“When we own portions of outstanding businesses with outstanding managements, our favorite holding period is forever.”
— Warren Buffett
Investors can learn a lot from Warren Buffett, whose above quote teaches the importance of thinking about investment time horizon, and asking ourselves before buying any given stock: can we envision holding onto it for years — even a two-decade holding period possibly?
Suppose a “buy-and-hold” investor was considering an investment into PACCAR Inc. (NASD: PCAR) back in 2002: back then, such an investor may have been pondering this very same question. Had they answered “yes” to a full two-decade investment time horizon and then actually held for these past 20 years, here’s how that investment would have turned out.
|Average annual return:||12.96%|
As shown above, the two-decade investment result worked out quite well, with an annualized rate of return of 12.96%. This would have turned a $10K investment made 20 years ago into $114,456.03 today (as of 05/24/2022). On a total return basis, that’s a result of 1,045.40% (something to think about: how might PCAR shares perform over the next 20 years?). [These numbers were computed with the Dividend Channel DRIP Returns Calculator.]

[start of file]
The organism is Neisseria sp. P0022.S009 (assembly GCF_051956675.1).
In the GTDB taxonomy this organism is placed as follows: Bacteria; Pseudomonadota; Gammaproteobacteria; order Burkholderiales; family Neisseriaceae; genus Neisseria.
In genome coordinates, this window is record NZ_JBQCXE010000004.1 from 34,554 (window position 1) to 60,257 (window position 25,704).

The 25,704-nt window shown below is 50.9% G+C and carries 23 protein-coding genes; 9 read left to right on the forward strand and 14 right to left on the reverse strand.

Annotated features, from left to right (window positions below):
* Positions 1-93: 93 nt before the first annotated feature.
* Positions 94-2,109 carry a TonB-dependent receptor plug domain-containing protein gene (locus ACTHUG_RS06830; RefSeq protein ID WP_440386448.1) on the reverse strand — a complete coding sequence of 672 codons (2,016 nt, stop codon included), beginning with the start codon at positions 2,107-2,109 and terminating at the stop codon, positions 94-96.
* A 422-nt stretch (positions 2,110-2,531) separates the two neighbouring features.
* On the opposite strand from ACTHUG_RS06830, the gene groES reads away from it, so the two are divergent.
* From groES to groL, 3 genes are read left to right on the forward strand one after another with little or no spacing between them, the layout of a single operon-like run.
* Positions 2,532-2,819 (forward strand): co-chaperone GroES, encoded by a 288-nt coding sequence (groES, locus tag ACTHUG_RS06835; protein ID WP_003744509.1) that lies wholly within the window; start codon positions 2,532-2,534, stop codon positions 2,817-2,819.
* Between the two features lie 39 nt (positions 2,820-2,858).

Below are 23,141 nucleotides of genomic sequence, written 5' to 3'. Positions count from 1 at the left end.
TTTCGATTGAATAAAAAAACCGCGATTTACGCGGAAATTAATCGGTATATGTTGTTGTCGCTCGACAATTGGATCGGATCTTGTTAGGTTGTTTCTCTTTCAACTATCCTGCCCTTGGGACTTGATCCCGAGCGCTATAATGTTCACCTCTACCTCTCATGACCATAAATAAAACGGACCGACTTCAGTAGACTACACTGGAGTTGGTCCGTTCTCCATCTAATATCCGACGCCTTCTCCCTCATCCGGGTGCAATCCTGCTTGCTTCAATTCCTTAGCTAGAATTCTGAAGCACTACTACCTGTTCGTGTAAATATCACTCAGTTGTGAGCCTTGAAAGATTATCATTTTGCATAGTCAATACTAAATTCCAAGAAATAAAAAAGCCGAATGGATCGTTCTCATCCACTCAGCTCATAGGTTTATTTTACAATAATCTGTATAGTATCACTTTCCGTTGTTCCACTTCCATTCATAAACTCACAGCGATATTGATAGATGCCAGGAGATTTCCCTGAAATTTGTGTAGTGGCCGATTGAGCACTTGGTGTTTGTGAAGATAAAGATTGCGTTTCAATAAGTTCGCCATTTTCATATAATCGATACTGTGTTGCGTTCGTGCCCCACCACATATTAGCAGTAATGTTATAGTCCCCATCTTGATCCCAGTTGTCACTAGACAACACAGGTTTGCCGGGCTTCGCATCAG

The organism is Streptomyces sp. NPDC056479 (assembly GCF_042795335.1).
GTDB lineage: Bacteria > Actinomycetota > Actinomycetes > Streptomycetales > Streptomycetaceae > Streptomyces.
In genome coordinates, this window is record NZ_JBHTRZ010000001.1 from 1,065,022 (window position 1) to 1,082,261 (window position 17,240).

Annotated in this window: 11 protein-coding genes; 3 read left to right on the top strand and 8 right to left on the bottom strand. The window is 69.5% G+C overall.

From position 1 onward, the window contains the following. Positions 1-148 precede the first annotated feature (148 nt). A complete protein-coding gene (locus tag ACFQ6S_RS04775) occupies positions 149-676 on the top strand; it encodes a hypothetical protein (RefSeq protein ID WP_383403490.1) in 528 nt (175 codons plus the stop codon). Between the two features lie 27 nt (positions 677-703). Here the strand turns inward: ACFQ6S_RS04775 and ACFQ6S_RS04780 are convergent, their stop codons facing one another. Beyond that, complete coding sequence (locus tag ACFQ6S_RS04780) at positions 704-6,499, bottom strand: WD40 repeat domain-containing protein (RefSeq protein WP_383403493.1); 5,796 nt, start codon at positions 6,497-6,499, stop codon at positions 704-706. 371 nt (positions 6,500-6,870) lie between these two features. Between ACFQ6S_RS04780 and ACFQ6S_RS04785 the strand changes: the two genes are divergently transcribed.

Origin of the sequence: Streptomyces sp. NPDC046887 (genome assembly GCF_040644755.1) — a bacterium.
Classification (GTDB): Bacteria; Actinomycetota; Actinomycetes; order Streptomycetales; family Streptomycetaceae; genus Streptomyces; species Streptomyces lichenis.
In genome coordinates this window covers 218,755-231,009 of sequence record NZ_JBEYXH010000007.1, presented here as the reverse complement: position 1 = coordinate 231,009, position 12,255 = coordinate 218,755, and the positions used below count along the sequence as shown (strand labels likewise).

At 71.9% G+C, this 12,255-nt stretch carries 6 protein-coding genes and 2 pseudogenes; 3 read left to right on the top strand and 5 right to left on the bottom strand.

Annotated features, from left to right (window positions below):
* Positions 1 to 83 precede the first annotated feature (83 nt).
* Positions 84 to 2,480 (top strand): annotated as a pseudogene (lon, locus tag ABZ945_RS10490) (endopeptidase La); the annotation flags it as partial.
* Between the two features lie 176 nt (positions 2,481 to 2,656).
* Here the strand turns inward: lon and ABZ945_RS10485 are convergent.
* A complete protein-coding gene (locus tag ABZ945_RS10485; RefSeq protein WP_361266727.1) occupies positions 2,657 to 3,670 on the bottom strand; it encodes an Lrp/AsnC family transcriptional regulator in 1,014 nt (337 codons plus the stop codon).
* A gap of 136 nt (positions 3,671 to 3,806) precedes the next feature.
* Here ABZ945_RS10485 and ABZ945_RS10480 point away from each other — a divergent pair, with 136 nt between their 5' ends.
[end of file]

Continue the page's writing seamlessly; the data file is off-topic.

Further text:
Beyond share price change, another component of PCAR’s total return these past 20 years has been the payment by PACCAR Inc. of $33.71/share in dividends to shareholders. Automatic reinvestment of dividends can be a wonderful way to compound returns, and for the above calculations we presume that dividends are reinvested into additional shares of stock. (For the purpose of these calcuations, the closing price on ex-date is used).
Based upon the most recent annualized dividend rate of 1.36/share, we calculate that PCAR has a current yield of approximately 1.65%. Another interesting datapoint we can examine is ‘yield on cost’ — in other words, we can express the current annualized dividend of 1.36 against the original $13.85/share purchase price. This works out to a yield on cost of 11.91%.
More investment wisdom to ponder:
“The most important thing about an investment philosophy is that you have one.” — David Booth